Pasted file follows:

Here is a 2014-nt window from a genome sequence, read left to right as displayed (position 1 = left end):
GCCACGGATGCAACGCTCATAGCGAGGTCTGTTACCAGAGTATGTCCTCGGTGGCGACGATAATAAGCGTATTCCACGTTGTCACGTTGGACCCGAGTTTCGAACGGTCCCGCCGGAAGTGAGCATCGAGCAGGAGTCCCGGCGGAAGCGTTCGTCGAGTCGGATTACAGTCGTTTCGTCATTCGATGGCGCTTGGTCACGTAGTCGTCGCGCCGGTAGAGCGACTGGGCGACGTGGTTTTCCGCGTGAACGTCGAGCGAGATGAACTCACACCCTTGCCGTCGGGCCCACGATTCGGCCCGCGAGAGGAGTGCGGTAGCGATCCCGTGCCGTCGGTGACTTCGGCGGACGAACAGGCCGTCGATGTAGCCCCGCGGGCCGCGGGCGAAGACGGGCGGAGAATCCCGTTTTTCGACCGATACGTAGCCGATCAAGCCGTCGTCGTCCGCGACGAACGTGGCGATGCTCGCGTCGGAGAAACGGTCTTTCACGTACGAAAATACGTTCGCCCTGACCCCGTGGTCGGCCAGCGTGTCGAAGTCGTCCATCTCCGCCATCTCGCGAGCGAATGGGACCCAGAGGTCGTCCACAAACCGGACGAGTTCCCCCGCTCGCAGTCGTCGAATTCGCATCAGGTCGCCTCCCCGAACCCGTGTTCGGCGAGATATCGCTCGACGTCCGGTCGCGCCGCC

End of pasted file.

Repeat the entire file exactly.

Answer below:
Here is a 2014-nt window from a genome sequence, read left to right as displayed (position 1 = left end):
GCCACGGATGCAACGCTCATAGCGAGGTCTGTTACCAGAGTATGTCCTCGGTGGCGACGATAATAAGCGTATTCCACGTTGTCACGTTGGACCCGAGTTTCGAACGGTCCCGCCGGAAGTGAGCATCGAGCAGGAGTCCCGGCGGAAGCGTTCGTCGAGTCGGATTACAGTCGTTTCGTCATTCGATGGCGCTTGGTCACGTAGTCGTCGCGCCGGTAGAGCGACTGGGCGACGTGGTTTTCCGCGTGAACGTCGAGCGAGATGAACTCACACCCTTGCCGTCGGGCCCACGATTCGGCCCGCGAGAGGAGTGCGGTAGCGATCCCGTGCCGTCGGTGACTTCGGCGGACGAACAGGCCGTCGATGTAGCCCCGCGGGCCGCGGGCGAAGACGGGCGGAGAATCCCGTTTTTCGACCGATACGTAGCCGATCAAGCCGTCGTCGTCCGCGACGAACGTGGCGATGCTCGCGTCGGAGAAACGGTCTTTCACGTACGAAAATACGTTCGCCCTGACCCCGTGGTCGGCCAGCGTGTCGAAGTCGTCCATCTCCGCCATCTCGCGAGCGAATGGGACCCAGAGGTCGTCCACAAACCGGACGAGTTCCCCCGCTCGCAGTCGTCGAATTCGCATCAGGTCGCCTCCCCGAACCCGTGTTCGGCGAGATATCGCTCGACGTCCGGTCGCGCCGCC